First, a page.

Dear Dr. Boli: I just got one of those easy-to-use pocket digital cameras, but I’m a little confused right now. I want to take some pictures of the tomatoes growing in my garden, but how do I set my camera? It has a “Cuisine” mode, which the manual helpfully tells me is for taking pictures of food. But are my tomatoes food? I mean, I know they will be food, but are they food now (i.e., for photographic purposes)? Or are they not food until they are off the vine? This is a deep philosophical question. And if they aren’t food, what are they? Should I use Portrait mode to take a portrait of my tomatoes? Or Still Life mode? Or Macro? Or Super Macro? Or Soft Skin mode? Tomatoes do have soft skin after all. I don’t think I want Baby Mode, since they’re mature ripe tomatoes, but maybe Party Mode, since there’s a whole cluster of tomatoes? Or High Sensitivity mode? I’m not sure what that is, but I imagine it means that if you tell the camera you don’t like the picture it will be crushed and retract its lens in shame. Or what about Night Portrait mode, since it’s likely to be dark by the time I figure out this camera? Or Smile Shot mode, so the shutter will trip only when my tomatoes look happy? I’m very confused. —Sincerely, A Professional Photographer Having an Identity Crisis.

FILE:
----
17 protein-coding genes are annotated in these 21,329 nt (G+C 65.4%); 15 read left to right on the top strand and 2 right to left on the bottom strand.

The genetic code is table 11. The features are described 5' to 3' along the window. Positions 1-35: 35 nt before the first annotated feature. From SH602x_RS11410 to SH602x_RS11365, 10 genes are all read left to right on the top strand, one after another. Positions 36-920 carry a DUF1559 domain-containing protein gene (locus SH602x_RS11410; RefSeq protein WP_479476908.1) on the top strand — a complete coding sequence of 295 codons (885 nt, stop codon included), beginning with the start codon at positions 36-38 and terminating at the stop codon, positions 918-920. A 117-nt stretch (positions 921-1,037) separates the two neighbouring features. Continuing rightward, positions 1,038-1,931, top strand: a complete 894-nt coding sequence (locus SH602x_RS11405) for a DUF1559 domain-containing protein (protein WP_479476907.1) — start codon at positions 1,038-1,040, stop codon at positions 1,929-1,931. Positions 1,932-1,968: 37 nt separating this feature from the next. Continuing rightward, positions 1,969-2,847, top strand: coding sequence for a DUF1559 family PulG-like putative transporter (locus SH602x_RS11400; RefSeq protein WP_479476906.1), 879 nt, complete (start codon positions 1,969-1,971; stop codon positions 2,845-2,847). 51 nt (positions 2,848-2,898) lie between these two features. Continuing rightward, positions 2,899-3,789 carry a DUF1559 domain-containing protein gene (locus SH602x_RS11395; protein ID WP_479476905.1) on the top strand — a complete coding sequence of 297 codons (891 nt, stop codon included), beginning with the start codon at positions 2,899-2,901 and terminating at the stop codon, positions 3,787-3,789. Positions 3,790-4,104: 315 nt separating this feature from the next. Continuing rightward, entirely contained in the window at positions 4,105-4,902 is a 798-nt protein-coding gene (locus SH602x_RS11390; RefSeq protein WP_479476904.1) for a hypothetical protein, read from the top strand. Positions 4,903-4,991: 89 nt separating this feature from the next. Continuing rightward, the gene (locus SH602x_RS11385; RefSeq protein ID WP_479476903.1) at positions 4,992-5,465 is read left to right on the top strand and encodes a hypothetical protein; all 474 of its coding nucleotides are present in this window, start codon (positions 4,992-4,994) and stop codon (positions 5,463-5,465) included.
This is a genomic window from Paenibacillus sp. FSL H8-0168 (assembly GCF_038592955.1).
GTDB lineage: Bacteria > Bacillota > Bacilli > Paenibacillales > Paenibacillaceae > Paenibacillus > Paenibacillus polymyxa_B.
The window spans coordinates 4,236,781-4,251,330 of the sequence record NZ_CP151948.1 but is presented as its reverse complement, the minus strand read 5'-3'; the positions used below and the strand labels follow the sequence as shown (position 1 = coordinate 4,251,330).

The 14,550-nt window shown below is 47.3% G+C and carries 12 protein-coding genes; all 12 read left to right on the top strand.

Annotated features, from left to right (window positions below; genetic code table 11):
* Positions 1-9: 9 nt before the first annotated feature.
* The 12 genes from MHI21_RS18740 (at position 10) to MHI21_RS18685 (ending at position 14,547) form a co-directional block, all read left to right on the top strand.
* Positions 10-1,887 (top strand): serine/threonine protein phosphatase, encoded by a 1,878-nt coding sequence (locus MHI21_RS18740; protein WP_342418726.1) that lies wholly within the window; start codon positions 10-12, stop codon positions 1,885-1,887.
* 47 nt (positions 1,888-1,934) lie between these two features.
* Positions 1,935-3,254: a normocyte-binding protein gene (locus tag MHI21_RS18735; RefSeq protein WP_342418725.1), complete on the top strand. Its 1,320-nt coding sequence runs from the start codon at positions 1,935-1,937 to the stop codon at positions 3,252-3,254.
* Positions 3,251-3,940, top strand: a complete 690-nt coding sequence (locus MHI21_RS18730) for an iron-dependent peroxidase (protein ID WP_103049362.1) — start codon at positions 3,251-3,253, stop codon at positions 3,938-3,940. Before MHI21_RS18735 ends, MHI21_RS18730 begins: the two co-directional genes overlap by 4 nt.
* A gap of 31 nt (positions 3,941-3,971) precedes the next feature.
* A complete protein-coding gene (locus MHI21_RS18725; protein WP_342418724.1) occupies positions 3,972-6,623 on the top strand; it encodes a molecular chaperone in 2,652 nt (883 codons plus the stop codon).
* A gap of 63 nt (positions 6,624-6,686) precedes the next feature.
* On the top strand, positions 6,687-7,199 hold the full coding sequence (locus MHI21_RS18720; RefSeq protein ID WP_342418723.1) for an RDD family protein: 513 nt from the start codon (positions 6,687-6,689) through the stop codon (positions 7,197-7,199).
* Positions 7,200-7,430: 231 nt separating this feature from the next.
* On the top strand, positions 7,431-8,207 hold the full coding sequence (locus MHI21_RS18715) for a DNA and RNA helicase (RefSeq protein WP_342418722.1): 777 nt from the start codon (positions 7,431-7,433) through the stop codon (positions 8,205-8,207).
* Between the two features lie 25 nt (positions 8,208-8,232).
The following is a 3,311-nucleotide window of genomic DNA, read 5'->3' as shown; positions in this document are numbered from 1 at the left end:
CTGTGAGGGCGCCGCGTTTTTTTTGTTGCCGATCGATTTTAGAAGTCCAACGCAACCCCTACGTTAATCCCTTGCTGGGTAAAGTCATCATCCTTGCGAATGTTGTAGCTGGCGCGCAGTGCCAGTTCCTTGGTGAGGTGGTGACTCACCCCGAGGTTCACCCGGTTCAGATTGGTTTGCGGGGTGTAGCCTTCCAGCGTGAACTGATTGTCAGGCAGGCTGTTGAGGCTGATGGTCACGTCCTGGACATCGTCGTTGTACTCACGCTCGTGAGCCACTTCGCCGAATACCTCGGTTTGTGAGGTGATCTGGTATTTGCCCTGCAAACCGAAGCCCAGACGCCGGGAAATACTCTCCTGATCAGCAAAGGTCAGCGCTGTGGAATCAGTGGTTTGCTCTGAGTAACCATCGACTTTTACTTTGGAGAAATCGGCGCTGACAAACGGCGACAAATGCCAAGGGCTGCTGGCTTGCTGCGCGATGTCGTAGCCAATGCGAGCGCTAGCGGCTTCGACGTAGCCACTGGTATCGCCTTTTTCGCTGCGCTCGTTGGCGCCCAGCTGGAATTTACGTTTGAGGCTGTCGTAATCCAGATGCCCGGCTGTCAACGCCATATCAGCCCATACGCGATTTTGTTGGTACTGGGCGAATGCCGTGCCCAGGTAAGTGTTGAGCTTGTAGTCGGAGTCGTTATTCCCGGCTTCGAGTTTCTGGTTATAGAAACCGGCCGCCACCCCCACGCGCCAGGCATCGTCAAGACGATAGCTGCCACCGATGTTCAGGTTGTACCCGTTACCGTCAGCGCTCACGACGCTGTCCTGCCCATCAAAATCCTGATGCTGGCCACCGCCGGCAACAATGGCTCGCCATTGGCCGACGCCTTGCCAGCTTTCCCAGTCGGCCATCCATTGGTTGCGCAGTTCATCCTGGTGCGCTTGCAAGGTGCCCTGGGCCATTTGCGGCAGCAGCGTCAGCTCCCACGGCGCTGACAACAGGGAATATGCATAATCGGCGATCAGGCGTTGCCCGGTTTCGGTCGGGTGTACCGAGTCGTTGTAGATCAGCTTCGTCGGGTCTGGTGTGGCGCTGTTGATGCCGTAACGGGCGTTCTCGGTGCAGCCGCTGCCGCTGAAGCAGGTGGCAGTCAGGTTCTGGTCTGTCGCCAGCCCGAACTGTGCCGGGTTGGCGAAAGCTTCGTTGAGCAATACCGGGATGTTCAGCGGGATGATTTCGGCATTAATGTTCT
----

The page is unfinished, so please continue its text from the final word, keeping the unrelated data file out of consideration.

Dear Sir or Madam: Dr. Boli may not be able to help you with that new camera. His own cameras have only three settings: aperture, shutter speed, and focus. Somehow they manage to take pictures. He is sure they would take better pictures if they had a Fireworks Mode, a Sunset Mode, a Candle Mode, and so on, but they do not. If he were in the habit of taking pictures of people, he might wish they had an intelligent Formal Portrait Mode, so that the shutter would not fire until the subject had wiped that artificial grin off his face and looked suitably grave. Otherwise, he will make do with his three settings. But since you are stuck with an easy-to-use camera that you can’t figure out, perhaps you should just try pointing it at the tomatoes and pushing the button.


  1. Clay Potts says:

    Dear Sir or Madame,

    Portrait mode is probably your best bet, if you wish to avoid red-eye; However, tomatoes are not easily photographed, as they can be quite bashful and easily blush, especially when they are green. However, they will generally relax after a drink or two, but avoid getting them too sauced, or your photo shoot will be marred by delays and you will only end up playing ketchup….

  2. C. Simon says:

    Dr. Boli’s own camera, if it is the camera that took the deer photo, does appear to have one feature more: flash.

  3. Dr. Boli says:

    The thing to the right of the lens (or left from the photographer’s point of view) is a prism viewfinder. One looks down on it to compose the picture in an area about the size of one’s thumbnail.

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